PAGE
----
I noticed something about the list. Of 39 names listed, 16 of them were female business owners, accounting for 41% of the total. According to the 1936 edition of Hokubei Nenkan, there were nearly 1,400 Japan-born women in Seattle in 1935. About 100 of them had lost their husbands like Aki. It seems that those who were running a barbershop business alone were in a similar situation as Aki.

Japanese-owned barbershops were mostly run by couples, and shaving was the wife’s job. I wrote in Part 3 that gentle touch and service with great care attracted Caucasian customers. Around 1916 when Yoemon and Aki were running their shop together, and in other Japanese-owned barbershops, too, women were considered as supporters of their male partners. By around 1935, Japanese women in Seattle had earned a reputation for their skills, making it possible for them to run a business on their own. As such, we could find a community of active women in the labor force in Japanese-owned barbershops in Seattle. Aki was one of these powerful female owners.

Aki’s hair clipper used at her shop in Seattle.

Alone, Aki worked from early morning till late at night. As she had worked in the barbershop business for a long time with Yoemon, despite the two-year break, her skills were high enough to get the business going. Aki’s shop attracted a lot of people, just like when she was working with Yoemon. Some Caucasian regulars, too, upon hearing the opening of Aki’s business, came to the shop. Though she couldn’t communicate with them due to the language barrier, the Caucasians visited Aki’s shop with a smile.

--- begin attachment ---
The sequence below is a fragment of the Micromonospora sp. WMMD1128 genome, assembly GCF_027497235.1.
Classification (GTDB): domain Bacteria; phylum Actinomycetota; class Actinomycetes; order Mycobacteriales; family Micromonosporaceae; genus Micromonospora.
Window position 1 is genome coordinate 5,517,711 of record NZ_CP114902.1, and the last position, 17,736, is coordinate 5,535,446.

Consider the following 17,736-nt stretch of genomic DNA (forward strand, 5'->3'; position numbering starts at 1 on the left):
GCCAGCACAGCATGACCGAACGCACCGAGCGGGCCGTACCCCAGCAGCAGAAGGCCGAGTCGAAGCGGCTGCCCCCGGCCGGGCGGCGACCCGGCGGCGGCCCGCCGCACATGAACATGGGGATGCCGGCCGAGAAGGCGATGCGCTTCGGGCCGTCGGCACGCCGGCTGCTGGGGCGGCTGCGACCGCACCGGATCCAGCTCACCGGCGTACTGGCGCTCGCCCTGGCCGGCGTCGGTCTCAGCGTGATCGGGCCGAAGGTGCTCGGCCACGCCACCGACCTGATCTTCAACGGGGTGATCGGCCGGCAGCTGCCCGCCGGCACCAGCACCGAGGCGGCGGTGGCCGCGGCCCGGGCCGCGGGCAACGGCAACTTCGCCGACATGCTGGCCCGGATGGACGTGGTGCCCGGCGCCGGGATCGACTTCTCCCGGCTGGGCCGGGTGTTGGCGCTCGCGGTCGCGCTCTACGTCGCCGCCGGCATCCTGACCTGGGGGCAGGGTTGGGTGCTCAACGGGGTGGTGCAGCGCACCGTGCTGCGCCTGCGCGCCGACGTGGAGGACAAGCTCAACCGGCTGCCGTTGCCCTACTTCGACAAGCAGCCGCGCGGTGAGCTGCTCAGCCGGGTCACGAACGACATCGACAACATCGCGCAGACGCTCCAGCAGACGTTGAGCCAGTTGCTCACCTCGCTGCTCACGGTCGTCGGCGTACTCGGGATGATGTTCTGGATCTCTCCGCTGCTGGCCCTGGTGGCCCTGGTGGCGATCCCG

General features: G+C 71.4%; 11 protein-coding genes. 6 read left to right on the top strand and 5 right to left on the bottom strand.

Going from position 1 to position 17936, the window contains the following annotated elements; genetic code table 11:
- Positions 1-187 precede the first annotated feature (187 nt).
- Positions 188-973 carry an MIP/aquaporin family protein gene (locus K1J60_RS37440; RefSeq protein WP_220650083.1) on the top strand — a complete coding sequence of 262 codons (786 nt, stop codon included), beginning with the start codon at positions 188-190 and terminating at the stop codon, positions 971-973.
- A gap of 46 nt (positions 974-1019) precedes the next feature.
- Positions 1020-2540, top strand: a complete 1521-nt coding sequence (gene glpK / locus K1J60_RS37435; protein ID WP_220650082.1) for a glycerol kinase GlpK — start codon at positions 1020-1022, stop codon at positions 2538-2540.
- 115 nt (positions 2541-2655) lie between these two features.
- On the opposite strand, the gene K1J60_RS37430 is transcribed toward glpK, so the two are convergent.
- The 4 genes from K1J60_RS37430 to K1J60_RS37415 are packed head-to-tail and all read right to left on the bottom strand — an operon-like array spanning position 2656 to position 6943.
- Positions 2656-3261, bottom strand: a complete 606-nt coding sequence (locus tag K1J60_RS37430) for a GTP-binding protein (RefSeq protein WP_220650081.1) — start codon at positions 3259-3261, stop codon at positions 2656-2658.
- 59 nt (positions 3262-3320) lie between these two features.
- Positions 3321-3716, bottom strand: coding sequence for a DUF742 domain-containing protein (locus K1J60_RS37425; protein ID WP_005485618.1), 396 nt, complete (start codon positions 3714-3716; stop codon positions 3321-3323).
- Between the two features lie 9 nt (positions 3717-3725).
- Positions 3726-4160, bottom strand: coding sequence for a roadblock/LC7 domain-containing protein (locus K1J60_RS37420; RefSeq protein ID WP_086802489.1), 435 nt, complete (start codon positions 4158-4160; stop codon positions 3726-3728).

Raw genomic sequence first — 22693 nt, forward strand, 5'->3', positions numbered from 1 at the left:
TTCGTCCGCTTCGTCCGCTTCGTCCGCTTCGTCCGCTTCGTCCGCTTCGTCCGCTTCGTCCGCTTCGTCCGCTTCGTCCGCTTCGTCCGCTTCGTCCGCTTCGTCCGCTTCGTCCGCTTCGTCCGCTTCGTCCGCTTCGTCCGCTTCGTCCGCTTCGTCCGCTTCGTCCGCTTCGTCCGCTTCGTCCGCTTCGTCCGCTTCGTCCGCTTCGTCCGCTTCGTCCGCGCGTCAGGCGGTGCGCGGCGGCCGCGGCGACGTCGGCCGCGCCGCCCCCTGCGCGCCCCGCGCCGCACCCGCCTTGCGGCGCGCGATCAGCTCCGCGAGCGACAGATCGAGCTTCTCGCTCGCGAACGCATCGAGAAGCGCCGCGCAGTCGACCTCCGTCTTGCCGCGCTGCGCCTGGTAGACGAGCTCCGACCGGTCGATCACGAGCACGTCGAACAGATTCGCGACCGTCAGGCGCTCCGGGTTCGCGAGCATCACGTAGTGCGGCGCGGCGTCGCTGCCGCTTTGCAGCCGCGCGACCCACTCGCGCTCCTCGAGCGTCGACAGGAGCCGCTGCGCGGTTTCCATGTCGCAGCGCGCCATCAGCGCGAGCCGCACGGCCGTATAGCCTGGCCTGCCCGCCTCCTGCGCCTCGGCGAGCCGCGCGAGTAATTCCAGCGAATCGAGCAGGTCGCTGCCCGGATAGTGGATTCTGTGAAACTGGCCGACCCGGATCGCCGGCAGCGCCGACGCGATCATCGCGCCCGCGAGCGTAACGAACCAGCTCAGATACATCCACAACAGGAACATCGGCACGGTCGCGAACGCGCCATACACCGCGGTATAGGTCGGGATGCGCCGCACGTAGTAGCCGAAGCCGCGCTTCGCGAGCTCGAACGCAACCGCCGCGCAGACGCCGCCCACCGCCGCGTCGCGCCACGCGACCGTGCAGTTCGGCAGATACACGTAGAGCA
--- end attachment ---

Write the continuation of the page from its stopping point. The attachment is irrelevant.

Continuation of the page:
I found the hair clipper that Aki was using at the time, in the house in Kamai. As she started working again in Seattle, Aki was slowly able to recover from the sorrow of losing Yoemon. There was a bill from when Aki bought a futon mattress at Furuya Shoten (Furuya Store) in Seattle’s Japantown in October, 1936, which helps me imagine her life around that time. Furuya Shoten was opened in 1892 by Masajiro Furuya as a general merchandise store and later became a big department store which sold many items including food products, furniture, Japanese-style variety goods, artworks, books, and shoes and eventually turned into a giant company handling shipping business and banking duties.

The Great Northern Daily News, October 12, 1937 (the name Shinmasu is misprinted).

In the Great Northern Daily News of October 12, 1937, there was an article about Aki making a donation with the name “care package” to Japan through the business chamber of North American Japanese Committee. Most of the people listed as donators in the paper were members of the barbershop business union. The business chamber of North American Japanese Committee was the name of the new Japanese committee, a merger between the previous North American Japanese Committee and Japanese business, which took place in 1931, and the new committee lasted until 1942. The Second Sino-Japanese War broke out in 1937. This “care package” was sent to Japan and with daily use commodities put inside, it was used to give comfort to soldiers in the battlefields and to boost their morale. The article was published around the time when Japan was entering the war.